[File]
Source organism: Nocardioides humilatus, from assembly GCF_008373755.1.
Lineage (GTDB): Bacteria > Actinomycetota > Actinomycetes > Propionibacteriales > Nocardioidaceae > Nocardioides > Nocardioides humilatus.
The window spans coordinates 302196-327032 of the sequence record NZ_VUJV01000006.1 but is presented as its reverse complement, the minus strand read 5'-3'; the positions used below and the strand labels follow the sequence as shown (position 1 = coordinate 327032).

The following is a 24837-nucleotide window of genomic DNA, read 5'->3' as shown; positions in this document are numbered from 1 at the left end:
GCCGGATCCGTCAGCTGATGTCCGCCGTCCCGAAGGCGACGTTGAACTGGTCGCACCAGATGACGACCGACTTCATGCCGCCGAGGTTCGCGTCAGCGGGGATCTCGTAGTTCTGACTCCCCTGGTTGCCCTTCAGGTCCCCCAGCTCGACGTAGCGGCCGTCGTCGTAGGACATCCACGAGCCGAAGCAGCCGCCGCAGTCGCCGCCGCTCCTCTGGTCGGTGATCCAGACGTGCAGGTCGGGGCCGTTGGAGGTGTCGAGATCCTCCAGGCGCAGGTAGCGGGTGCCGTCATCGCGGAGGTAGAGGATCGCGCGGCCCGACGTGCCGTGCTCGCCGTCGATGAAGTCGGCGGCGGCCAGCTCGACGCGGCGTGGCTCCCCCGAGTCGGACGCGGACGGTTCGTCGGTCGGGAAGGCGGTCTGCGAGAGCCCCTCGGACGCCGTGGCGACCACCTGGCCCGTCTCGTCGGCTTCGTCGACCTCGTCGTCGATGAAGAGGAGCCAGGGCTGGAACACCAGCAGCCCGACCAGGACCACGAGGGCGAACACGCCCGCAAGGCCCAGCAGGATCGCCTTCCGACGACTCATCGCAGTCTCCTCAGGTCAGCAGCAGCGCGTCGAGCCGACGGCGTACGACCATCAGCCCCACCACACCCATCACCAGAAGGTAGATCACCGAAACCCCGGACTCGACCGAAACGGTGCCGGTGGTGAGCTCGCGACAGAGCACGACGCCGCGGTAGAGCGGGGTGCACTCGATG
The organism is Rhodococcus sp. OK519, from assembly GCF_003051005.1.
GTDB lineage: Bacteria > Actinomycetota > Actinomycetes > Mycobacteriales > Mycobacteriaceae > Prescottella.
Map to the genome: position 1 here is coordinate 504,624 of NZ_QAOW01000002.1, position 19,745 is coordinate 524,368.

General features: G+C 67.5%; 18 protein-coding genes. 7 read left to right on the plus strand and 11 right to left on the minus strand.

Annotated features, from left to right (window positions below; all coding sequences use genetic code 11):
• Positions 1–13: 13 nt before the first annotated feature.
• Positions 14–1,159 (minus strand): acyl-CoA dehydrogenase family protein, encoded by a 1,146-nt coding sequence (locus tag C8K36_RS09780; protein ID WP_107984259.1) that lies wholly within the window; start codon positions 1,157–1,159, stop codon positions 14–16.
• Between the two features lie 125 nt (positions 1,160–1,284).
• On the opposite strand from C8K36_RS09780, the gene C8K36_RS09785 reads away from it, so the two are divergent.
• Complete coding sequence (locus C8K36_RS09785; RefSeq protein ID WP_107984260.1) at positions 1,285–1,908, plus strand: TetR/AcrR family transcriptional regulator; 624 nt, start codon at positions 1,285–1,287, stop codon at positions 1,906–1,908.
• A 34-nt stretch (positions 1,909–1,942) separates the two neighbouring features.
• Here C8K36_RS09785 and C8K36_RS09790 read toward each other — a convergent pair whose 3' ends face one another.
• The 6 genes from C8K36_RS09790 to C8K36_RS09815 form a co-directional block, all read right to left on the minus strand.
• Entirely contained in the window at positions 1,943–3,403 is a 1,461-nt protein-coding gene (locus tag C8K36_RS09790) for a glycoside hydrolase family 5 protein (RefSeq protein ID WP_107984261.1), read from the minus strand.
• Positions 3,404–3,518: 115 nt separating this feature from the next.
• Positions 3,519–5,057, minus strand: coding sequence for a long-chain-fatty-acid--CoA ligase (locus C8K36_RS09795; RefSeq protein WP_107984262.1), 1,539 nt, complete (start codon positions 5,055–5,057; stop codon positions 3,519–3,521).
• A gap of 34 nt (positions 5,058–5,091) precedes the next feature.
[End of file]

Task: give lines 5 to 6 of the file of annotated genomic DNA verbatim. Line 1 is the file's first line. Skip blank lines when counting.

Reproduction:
GCCGGATCCGTCAGCTGATGTCCGCCGTCCCGAAGGCGACGTTGAACTGGTCGCACCAGATGACGACCGACTTCATGCCGCCGAGGTTCGCGTCAGCGGGGATCTCGTAGTTCTGACTCCCCTGGTTGCCCTTCAGGTCCCCCAGCTCGACGTAGCGGCCGTCGTCGTAGGACATCCACGAGCCGAAGCAGCCGCCGCAGTCGCCGCCGCTCCTCTGGTCGGTGATCCAGACGTGCAGGTCGGGGCCGTTGGAGGTGTCGAGATCCTCCAGGCGCAGGTAGCGGGTGCCGTCATCGCGGAGGTAGAGGATCGCGCGGCCCGACGTGCCGTGCTCGCCGTCGATGAAGTCGGCGGCGGCCAGCTCGACGCGGCGTGGCTCCCCCGAGTCGGACGCGGACGGTTCGTCGGTCGGGAAGGCGGTCTGCGAGAGCCCCTCGGACGCCGTGGCGACCACCTGGCCCGTCTCGTCGGCTTCGTCGACCTCGTCGTCGATGAAGAGGAGCCAGGGCTGGAACACCAGCAGCCCGACCAGGACCACGAGGGCGAACACGCCCGCAAGGCCCAGCAGGATCGCCTTCCGACGACTCATCGCAGTCTCCTCAGGTCAGCAGCAGCGCGTCGAGCCGACGGCGTACGACCATCAGCCCCACCACACCCATCACCAGAAGGTAGATCACCGAAACCCCGGACTCGACCGAAACGGTGCCGGTGGTGAGCTCGCGACAGAGCACGACGCCGCGGTAGAGCGGGGTGCACTCGATG
The organism is Rhodococcus sp. OK519, from assembly GCF_003051005.1.